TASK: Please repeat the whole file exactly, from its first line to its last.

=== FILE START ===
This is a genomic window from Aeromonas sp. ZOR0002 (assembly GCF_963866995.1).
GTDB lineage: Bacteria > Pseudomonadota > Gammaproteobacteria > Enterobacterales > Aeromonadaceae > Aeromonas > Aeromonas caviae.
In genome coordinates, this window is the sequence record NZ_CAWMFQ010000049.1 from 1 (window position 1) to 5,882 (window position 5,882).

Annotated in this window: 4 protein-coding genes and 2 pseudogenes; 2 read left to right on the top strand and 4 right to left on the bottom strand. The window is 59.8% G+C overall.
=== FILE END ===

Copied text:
This is a genomic window from Aeromonas sp. ZOR0002 (assembly GCF_963866995.1).
GTDB lineage: Bacteria > Pseudomonadota > Gammaproteobacteria > Enterobacterales > Aeromonadaceae > Aeromonas > Aeromonas caviae.
In genome coordinates, this window is the sequence record NZ_CAWMFQ010000049.1 from 1 (window position 1) to 5,882 (window position 5,882).

Annotated in this window: 4 protein-coding genes and 2 pseudogenes; 2 read left to right on the top strand and 4 right to left on the bottom strand. The window is 59.8% G+C overall.